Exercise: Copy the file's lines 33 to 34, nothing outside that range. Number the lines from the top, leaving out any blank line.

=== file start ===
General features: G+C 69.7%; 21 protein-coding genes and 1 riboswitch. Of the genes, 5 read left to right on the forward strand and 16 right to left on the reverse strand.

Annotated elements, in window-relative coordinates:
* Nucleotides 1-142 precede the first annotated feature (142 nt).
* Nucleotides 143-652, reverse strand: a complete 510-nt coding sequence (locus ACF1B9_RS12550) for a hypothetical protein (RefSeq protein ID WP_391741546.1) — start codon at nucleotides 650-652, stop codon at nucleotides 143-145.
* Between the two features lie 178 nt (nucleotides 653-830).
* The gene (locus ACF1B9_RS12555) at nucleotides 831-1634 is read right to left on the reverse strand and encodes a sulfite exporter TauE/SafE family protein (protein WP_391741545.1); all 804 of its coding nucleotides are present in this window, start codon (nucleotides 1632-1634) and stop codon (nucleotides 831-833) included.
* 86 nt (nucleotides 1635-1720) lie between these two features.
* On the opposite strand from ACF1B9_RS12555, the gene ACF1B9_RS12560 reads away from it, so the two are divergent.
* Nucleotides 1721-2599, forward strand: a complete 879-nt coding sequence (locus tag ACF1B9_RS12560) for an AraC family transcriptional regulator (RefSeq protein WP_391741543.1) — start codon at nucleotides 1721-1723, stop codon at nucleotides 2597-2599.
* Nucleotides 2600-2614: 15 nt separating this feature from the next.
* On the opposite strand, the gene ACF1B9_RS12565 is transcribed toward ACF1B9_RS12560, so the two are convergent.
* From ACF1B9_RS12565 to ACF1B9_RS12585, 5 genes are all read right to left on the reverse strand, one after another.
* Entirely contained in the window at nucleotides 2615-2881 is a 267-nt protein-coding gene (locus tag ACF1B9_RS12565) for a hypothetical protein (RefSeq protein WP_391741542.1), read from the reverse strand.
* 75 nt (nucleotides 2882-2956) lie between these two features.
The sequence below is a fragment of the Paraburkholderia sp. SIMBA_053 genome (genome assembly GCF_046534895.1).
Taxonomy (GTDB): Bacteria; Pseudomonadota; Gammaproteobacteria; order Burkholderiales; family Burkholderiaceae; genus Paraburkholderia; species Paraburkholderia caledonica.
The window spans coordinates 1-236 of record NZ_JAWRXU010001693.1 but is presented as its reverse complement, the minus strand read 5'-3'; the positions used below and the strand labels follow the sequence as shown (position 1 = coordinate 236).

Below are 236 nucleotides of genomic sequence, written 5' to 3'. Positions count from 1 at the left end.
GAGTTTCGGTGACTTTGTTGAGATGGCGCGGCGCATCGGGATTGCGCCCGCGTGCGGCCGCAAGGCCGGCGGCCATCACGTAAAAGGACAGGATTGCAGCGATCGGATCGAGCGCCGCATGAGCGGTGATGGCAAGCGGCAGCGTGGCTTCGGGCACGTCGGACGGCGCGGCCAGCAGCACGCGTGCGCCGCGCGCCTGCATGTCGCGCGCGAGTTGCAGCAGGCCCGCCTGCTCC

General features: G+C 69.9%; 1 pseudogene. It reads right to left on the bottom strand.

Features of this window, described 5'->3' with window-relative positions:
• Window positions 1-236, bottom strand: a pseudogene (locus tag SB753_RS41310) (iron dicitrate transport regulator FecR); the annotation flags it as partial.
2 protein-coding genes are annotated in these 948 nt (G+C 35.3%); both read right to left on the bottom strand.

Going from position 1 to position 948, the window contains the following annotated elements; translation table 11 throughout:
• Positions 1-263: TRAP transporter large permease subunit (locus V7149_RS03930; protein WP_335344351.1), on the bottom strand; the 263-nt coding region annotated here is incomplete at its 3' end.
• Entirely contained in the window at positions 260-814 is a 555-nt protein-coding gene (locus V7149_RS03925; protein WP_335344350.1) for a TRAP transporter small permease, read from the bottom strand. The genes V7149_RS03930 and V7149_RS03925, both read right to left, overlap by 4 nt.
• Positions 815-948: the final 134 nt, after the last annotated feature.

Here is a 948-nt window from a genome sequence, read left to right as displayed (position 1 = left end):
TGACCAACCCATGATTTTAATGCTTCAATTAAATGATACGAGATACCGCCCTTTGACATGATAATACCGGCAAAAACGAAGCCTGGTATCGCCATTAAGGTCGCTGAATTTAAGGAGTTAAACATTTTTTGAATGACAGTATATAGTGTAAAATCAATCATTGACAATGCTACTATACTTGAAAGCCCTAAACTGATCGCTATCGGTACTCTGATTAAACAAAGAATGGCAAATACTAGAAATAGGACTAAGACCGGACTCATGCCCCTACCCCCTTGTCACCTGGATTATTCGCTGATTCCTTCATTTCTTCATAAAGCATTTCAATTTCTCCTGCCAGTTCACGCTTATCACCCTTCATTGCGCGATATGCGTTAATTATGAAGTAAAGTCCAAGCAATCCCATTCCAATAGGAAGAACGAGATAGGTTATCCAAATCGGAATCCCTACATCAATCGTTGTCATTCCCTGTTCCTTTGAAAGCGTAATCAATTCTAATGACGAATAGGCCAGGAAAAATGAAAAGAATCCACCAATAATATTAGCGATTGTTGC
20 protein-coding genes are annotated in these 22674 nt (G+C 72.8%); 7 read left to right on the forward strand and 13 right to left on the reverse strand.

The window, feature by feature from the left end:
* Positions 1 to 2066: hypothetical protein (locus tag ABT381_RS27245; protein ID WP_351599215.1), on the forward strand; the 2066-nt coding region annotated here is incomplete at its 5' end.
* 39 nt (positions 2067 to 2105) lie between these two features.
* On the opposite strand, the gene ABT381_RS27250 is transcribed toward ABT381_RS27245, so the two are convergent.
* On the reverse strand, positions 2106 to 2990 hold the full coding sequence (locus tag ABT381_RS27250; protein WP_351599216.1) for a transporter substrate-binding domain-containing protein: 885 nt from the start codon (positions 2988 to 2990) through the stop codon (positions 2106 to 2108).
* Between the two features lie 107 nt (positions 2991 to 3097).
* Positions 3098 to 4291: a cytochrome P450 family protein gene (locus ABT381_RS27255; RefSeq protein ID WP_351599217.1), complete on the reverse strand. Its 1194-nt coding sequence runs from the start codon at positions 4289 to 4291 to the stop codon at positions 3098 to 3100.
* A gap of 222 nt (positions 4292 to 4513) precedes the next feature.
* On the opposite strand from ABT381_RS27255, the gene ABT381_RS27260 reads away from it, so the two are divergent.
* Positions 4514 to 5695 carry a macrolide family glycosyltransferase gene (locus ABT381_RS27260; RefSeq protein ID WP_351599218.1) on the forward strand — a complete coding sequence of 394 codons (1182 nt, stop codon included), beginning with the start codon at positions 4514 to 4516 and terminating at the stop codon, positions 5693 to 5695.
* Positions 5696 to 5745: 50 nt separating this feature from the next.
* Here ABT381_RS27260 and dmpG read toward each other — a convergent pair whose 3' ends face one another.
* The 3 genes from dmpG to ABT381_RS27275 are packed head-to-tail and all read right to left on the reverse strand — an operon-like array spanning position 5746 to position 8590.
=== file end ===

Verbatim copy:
* 39 nt (positions 2067 to 2105) lie between these two features.
* On the opposite strand, the gene ABT381_RS27250 is transcribed toward ABT381_RS27245, so the two are convergent.